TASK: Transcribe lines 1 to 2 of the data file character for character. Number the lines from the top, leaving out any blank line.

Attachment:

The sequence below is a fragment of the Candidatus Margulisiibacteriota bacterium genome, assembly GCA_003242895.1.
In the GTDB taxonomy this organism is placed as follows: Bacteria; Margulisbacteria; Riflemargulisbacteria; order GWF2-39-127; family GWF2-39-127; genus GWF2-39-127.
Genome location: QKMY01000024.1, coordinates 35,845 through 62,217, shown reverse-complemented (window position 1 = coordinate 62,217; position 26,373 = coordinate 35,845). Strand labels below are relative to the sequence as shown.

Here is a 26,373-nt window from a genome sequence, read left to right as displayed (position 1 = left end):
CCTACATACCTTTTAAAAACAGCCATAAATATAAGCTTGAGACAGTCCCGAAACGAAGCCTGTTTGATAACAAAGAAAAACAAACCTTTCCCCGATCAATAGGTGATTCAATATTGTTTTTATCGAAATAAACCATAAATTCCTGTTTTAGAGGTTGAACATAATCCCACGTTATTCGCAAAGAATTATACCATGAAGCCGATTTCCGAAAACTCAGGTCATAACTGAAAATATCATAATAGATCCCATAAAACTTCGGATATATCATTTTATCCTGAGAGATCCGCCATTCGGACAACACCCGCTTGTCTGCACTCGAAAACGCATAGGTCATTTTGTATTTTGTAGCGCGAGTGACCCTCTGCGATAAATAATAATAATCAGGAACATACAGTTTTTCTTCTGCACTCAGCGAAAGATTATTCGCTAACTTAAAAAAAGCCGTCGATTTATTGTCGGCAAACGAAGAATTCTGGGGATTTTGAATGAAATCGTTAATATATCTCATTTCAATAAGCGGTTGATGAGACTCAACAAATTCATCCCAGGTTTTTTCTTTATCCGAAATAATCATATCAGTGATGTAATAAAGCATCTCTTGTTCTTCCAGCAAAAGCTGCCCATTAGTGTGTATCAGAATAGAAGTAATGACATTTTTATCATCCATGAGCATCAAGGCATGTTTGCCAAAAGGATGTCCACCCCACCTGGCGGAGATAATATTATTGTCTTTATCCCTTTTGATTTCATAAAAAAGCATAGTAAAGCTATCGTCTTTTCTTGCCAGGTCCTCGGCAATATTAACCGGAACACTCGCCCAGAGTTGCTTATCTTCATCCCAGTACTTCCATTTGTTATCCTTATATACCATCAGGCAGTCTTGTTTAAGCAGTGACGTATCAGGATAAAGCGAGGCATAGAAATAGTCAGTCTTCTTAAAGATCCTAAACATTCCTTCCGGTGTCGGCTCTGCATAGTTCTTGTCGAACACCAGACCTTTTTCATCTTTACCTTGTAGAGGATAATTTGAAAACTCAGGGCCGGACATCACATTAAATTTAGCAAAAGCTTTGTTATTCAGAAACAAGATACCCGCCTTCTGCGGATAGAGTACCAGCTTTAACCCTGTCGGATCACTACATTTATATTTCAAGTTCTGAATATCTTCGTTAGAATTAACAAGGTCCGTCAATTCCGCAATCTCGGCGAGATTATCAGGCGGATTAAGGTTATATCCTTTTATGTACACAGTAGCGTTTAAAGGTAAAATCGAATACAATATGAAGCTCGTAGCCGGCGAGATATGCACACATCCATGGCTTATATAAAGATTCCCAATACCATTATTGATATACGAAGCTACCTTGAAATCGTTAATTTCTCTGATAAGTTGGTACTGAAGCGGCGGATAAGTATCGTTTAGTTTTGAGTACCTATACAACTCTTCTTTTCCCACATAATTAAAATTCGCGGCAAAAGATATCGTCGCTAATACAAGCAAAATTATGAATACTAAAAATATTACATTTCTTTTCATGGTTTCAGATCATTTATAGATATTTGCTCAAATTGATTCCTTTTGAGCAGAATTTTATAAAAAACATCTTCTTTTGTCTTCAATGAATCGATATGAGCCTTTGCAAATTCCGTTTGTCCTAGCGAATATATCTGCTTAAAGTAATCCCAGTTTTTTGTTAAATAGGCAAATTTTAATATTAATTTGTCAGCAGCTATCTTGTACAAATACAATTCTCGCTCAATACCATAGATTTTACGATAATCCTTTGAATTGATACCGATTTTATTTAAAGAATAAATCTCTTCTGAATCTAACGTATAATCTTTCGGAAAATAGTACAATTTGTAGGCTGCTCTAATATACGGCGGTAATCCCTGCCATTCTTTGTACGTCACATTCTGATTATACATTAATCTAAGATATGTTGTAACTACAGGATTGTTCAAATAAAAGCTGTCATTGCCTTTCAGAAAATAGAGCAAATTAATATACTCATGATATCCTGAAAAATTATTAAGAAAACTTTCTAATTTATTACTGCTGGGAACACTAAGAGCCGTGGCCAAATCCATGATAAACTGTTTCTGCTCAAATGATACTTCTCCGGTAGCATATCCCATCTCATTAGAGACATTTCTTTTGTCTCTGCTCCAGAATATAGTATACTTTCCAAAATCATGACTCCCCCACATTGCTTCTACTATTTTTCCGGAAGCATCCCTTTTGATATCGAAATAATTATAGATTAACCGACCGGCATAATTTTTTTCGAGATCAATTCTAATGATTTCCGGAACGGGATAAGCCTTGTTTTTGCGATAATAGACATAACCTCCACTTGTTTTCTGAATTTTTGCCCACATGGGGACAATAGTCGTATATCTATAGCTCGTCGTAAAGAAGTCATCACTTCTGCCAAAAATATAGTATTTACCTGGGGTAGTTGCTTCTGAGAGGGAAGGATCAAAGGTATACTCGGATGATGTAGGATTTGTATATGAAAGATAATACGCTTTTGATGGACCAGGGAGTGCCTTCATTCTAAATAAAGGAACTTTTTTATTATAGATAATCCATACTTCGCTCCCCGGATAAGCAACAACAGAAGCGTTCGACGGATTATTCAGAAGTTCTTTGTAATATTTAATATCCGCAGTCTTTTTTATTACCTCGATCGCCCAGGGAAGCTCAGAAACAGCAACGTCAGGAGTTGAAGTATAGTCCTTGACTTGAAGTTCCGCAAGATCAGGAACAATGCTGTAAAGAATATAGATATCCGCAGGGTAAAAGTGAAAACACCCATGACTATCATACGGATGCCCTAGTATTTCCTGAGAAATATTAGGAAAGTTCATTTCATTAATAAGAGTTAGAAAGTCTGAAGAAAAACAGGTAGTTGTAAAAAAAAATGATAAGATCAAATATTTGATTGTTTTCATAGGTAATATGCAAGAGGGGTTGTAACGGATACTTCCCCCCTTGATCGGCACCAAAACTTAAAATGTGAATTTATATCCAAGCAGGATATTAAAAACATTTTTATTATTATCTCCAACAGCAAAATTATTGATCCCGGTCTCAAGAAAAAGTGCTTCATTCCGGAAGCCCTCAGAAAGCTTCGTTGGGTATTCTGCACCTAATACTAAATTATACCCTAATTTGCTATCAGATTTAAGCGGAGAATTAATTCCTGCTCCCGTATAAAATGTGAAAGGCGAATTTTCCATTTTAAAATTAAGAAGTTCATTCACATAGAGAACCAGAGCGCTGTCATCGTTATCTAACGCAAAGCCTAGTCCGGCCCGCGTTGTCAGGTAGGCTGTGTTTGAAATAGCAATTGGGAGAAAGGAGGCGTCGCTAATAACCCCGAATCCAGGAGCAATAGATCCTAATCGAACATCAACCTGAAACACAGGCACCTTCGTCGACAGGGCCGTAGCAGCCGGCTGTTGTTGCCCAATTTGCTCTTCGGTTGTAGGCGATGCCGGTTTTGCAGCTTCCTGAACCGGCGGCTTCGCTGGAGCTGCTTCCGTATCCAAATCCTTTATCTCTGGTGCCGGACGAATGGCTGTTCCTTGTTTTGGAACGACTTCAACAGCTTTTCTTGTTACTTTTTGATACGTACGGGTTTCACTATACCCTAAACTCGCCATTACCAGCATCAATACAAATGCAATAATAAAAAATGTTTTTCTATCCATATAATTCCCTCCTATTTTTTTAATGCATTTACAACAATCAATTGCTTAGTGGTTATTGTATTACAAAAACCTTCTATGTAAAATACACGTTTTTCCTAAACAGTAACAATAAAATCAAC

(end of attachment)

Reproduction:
The sequence below is a fragment of the Candidatus Margulisiibacteriota bacterium genome, assembly GCA_003242895.1.
In the GTDB taxonomy this organism is placed as follows: Bacteria; Margulisbacteria; Riflemargulisbacteria; order GWF2-39-127; family GWF2-39-127; genus GWF2-39-127.